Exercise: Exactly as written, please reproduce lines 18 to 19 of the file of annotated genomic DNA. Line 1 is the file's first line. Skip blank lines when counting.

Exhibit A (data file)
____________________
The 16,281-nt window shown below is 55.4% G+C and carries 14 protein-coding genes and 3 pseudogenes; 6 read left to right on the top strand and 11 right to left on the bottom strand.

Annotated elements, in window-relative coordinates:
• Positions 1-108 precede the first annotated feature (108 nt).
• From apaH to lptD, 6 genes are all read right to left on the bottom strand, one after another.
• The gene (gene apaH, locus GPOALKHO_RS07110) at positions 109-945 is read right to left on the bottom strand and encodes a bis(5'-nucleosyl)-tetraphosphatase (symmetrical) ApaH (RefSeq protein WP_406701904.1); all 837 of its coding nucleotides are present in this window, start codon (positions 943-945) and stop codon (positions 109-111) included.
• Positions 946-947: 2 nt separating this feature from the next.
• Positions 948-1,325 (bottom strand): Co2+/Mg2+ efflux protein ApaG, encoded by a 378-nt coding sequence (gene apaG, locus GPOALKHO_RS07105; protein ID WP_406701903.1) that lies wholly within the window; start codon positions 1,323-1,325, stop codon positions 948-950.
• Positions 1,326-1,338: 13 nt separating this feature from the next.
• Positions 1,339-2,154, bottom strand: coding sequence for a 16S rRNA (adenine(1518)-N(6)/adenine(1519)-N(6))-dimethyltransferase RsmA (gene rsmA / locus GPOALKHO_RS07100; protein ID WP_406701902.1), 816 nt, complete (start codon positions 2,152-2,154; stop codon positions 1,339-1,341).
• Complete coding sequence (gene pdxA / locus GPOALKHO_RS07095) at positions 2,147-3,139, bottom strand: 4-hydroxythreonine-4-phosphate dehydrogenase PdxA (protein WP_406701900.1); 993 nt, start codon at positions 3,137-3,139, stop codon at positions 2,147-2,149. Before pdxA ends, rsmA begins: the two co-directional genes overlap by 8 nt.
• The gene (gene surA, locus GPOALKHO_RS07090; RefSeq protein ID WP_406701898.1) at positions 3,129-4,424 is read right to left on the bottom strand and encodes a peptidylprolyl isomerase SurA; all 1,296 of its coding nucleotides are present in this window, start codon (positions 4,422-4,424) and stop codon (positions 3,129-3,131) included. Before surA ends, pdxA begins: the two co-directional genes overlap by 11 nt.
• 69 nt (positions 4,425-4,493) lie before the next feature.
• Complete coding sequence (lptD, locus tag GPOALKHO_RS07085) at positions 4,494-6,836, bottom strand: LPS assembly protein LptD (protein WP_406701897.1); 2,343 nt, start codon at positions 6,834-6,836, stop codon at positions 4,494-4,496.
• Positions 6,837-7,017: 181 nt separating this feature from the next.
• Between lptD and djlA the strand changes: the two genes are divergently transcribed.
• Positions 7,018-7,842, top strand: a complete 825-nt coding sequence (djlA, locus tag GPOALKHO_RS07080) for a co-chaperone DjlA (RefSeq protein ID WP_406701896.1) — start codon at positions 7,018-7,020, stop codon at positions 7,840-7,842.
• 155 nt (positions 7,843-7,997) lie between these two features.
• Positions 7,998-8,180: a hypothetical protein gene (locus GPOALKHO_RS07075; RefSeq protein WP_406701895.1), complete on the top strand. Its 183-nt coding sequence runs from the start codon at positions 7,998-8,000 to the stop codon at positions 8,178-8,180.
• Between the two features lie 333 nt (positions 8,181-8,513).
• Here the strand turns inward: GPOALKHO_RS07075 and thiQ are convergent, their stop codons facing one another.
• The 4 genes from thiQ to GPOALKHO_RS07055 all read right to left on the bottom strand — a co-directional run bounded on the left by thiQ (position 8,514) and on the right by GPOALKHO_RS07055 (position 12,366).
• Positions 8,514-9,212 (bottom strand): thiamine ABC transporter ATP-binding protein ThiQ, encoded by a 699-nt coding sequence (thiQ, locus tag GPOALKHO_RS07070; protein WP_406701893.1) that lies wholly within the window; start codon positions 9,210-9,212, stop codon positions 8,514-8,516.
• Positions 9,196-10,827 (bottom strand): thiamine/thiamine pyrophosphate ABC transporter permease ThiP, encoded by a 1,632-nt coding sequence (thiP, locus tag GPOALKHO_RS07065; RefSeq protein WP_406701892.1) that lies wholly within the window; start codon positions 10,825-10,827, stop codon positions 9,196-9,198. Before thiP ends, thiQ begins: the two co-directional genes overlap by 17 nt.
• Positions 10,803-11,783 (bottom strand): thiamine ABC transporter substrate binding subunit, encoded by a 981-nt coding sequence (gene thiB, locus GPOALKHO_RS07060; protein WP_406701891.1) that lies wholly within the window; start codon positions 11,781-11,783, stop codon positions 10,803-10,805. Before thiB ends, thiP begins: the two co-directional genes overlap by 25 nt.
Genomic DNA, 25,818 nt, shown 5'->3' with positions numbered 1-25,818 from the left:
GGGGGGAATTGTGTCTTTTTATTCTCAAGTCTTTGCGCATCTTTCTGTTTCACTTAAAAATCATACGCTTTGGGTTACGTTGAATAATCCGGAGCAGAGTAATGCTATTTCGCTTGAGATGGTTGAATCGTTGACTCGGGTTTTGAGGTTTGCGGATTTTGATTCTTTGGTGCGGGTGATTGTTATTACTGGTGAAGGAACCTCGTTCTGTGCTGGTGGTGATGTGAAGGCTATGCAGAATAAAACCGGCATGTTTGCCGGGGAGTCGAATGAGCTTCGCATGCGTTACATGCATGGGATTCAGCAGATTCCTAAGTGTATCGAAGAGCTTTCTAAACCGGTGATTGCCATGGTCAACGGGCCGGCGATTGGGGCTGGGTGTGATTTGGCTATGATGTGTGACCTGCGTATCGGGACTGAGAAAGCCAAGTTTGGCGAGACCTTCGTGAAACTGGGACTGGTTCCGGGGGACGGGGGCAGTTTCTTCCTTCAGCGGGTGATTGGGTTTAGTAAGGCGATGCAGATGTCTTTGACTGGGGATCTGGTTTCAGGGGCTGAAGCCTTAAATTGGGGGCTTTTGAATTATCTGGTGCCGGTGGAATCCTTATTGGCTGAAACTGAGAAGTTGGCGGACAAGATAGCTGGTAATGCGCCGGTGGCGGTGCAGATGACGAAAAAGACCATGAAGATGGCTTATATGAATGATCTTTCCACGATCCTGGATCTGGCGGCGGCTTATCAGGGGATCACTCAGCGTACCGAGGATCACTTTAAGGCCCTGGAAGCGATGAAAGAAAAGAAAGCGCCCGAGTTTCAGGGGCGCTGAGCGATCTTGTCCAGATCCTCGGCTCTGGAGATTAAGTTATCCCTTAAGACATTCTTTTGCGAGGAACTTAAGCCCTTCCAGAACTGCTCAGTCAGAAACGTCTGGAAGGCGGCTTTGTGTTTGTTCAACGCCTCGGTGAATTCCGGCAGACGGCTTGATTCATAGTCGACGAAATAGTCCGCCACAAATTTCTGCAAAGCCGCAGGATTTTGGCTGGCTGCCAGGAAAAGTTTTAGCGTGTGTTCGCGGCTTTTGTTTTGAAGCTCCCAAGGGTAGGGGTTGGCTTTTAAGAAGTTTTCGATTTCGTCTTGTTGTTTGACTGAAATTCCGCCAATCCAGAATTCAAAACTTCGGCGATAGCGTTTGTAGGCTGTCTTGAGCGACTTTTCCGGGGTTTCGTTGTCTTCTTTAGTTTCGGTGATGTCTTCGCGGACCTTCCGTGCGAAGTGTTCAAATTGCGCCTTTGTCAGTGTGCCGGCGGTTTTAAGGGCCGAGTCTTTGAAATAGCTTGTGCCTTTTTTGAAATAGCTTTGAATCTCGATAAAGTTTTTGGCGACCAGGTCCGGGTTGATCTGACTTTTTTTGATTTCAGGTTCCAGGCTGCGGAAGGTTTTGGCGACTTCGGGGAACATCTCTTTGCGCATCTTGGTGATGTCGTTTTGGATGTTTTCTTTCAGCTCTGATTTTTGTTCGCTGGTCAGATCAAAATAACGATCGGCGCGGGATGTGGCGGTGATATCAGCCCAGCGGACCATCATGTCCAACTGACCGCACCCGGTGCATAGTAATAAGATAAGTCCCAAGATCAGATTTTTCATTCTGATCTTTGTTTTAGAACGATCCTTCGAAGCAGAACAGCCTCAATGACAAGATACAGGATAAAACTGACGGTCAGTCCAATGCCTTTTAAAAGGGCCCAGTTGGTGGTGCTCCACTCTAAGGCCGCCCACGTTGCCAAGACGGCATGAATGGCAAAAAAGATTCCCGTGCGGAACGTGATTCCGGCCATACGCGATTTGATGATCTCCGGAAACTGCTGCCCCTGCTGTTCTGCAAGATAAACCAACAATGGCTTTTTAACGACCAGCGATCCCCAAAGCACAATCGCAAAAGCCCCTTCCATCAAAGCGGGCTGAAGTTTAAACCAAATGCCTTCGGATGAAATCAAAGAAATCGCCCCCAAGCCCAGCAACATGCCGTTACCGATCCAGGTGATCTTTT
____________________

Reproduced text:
• Positions 7,998-8,180: a hypothetical protein gene (locus GPOALKHO_RS07075; RefSeq protein WP_406701895.1), complete on the top strand. Its 183-nt coding sequence runs from the start codon at positions 7,998-8,000 to the stop codon at positions 8,178-8,180.
• Between the two features lie 333 nt (positions 8,181-8,513).